1
$\begingroup$

In the literature one encounters a lot of different conventions for how left-handed spinor transforms (rotation angle $\phi$, rapidity $\beta$), among them

$M_L = M_{(\frac{1}{2}, 0)} = e^{-i \frac{1}{2} \vec{\theta} \cdot \vec{\sigma} - \frac{1}{2} \vec{\beta} \cdot \vec{\sigma}}$,

$M_L = M_{(\frac{1}{2}, 0)} = e^{-i \frac{1}{2} \vec{\theta} \cdot \vec{\sigma} + \frac{1}{2} \vec{\beta} \cdot \vec{\sigma}}$,

$M_L = M_{(\frac{1}{2}, 0)} = e^{+i \frac{1}{2} \vec{\theta} \cdot \vec{\sigma} + \frac{1}{2} \vec{\beta} \cdot \vec{\sigma}}$

Comparing various sources can be a pain, so I tried to establish a definite convention (as a reference for me), to compare against various sources, but I failed so far to do it consistently.

Specifically I tried to understand the conventions used in the following source:

Dreiner, H. K., Haber, H. E., & Martin, S. P. (2010). Two-component spinor techniques and Feynman rules for quantum field theory and supersymmetry. Physics Reports, 494(1-2), 1–196. doi:10.1016/j.physrep.2010.05.002 (http://arxiv.org/abs/0812.1594)

Is use the version with the $(-1, +1, +1, +1)$ convention that can be obtained from https://www.niu.edu/spmartin/spinors/ (whereas the arxiv version uses the (+1, -1, -1, -1) convention).

They state (page 10) that the transformation of a left-handed spinor ought to be:

$M_L = M_{(\frac{1}{2}, 0)} = e^{-i \frac{1}{2} \vec{\theta} \cdot \vec{\sigma} - \frac{1}{2} \vec{\beta} \cdot \vec{\sigma}}$

I then tried to get the corresponding lorentz-transformation by looking at the transformation of the hermitean matrix $X = \left( \begin{array}{cc} x^0+x^3 & x^1-ix^2\\ x^1+ix^2 & x^0-x^3 \end{array} \right)$

$A: X \rightarrow X' = A X A^\dagger$

To extract the lorentz-transformatin I use

${\Lambda^\mu}_\nu = -\frac{1}{2} \operatorname{tr}[\sigma^\mu A \bar{\sigma}_\nu A^\dagger]$

with $\sigma^\mu = (1, \vec{\sigma})$ and $\bar{\sigma}_\nu = (-1, -\vec{\sigma})$

This is not covered in their paper, but when I do it for

$R = e^{-i\phi\frac{1}{2}\sigma^3} = \left(\begin{array}{cc} e^{-i\frac{1}{2}\phi} & 0 \\ 0 & e^{i\frac{1}{2}\phi} \end{array}\right)$ (rotation around the z-axis)

I get the lorentz transformation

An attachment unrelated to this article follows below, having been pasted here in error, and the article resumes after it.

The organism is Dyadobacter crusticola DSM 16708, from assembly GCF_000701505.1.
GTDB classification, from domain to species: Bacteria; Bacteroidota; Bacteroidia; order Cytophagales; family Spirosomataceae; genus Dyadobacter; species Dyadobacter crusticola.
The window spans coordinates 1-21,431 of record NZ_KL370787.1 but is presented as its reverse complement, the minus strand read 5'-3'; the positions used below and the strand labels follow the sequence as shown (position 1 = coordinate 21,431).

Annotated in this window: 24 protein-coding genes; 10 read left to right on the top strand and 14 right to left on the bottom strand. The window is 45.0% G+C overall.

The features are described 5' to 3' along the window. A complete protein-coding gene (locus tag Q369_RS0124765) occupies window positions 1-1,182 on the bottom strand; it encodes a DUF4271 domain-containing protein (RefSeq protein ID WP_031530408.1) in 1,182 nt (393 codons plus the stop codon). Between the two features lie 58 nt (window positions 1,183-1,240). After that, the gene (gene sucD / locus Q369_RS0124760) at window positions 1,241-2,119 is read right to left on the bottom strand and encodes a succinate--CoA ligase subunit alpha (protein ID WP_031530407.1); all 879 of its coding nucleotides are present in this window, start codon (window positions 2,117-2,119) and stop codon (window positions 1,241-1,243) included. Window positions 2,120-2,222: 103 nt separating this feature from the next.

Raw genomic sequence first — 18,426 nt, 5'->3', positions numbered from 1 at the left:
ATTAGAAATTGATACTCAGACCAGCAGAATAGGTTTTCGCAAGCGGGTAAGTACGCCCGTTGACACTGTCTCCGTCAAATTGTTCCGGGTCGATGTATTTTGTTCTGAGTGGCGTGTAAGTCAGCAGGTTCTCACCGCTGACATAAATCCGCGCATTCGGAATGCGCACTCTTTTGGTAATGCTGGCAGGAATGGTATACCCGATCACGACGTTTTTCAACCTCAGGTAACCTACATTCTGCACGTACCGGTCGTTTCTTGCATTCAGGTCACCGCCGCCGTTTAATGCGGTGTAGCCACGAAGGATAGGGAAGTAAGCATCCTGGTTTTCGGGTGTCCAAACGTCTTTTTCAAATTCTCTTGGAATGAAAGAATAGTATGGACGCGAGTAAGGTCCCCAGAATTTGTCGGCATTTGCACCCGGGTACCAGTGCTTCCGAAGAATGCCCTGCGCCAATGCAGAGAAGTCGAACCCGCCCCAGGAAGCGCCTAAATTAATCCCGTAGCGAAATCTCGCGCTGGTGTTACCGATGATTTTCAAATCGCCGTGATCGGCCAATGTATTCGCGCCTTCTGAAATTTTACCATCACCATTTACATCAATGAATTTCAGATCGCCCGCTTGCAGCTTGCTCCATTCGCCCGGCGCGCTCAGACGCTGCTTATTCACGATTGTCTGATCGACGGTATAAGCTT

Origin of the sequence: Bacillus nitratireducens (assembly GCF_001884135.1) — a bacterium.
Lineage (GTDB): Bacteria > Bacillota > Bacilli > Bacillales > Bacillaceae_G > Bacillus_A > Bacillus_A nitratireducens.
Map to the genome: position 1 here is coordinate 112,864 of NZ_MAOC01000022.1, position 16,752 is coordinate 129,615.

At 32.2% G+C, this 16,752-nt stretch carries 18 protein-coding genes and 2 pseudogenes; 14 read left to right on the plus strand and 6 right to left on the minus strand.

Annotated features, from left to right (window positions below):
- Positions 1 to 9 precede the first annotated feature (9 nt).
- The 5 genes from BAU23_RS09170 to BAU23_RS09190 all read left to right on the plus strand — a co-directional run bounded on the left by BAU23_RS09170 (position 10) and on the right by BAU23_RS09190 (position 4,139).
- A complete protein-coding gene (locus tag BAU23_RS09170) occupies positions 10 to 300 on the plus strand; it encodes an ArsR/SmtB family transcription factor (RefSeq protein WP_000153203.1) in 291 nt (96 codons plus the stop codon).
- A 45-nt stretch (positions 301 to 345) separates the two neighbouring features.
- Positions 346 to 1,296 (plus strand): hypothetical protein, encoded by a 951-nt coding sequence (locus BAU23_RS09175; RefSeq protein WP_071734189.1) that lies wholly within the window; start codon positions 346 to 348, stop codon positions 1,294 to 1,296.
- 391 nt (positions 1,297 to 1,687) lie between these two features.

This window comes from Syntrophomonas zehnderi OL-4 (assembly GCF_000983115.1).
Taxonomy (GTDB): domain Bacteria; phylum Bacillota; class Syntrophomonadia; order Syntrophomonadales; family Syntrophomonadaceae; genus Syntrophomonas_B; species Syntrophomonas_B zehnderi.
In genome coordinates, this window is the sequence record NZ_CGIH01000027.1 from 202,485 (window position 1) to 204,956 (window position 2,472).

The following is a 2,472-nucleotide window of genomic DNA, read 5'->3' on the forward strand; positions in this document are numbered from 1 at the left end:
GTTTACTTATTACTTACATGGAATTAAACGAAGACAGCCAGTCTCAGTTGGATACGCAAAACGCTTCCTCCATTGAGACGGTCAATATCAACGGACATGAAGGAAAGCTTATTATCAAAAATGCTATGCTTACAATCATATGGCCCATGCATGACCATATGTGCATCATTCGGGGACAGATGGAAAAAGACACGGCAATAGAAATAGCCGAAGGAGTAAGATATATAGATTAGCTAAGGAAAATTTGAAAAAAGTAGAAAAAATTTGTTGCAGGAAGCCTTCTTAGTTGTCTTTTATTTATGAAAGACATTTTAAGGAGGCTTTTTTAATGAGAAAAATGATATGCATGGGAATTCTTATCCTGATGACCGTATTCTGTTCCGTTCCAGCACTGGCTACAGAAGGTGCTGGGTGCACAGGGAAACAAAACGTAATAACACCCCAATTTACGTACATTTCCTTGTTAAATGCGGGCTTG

${R^\mu}_\nu = \left( \begin{array}{cc} 1& 0& 0& 0\\ 0& \cos\phi& -\sin\phi & 0 \\ 0& \sin\phi& \cos\phi& 0 \\ 0& 0& 0& 1 \end{array} \right)$

Similar for

$B = e^{-\beta\frac{1}{2}\sigma^3} = \left(\begin{array}{cc} e^{-\frac{1}{2}\beta} & 0 \\ 0 & e^{\frac{1}{2}\beta} \end{array}\right)$ (boost in z-direction)

I get

${B^\mu}_\nu = \left( \begin{array}{cc} \cosh\beta& 0& 0& -\sinh\beta\\ 0& 1& 0& 0\\ 0& 0& 1& 0\\ -\sinh\beta& 0& 0& \cosh\beta \end{array} \right)$

These correspond to active rotations (counterclockwise) around the z-axis, but passive boost in the z-direction.

But this is in constrast to their statement (page 10) that corresponding infinitesimal transformations are

$\vec{x} \rightarrow \vec{x} + (\vec{\phi} \times \vec{x})$

$\vec{x} \rightarrow \vec{x} + \vec{\beta}t$

which both are active rotations and boosts.

So either:

  • something is wrong in my calculation from $SL(2, \mathbb{C})$ to the Lorentz Group (or may be also there is a hidden convention I got wrong ?)
  • or the cited paper got it wrong (unlikely, since its already in its 5th incarnation, with a list of errata [https://www.niu.edu/spmartin/spinors/])
  • or I am quite generally confused about how exactely spinors should transform, and specifically how the signs are determined.
$\endgroup$
  • $\begingroup$ Consider to add sources for the various conventions (besides Martin et. al.). $\endgroup$ – Qmechanic Aug 31 '19 at 8:20
  • 1
    $\begingroup$ A overall difference of sign in the exponential may be due to the user of active vs. passives Transformation. Difference of sign between rotation and boost generator may be due to the use of clockwise vs. countercklockwise rotations... etc. From the inspection of a transformation $M\in SL(2,\mathbb{C})$ alone, it is not possible to deduce all the implicit convention. My point is that certainly different convention are possible. But for now I am mainly interested in the one used by the cited paper. $\endgroup$ – Thomas Sep 1 '19 at 19:37
0
$\begingroup$

A wrong assumption was made in the question asked.

An element $A\in SL(2,\mathbb{C})$ that induces the Lorentz transformation $X \rightarrow A X A^\dagger$ is a Spinor transformation for a right-handed Spinor (not left-handed, as claimed).

Rather, a left-handed spinor transformes with an element $A\to SL(2,\mathbb{C})$ that induces the Lorentz transformation $X \rightarrow X^{'} = \left(A^{-1}\right)^\dagger X A^{-1}$.

So everything fits together and is consistent.

$\endgroup$

Your Answer

By clicking “Post Your Answer”, you agree to our terms of service, privacy policy and cookie policy

Not the answer you're looking for? Browse other questions tagged or ask your own question.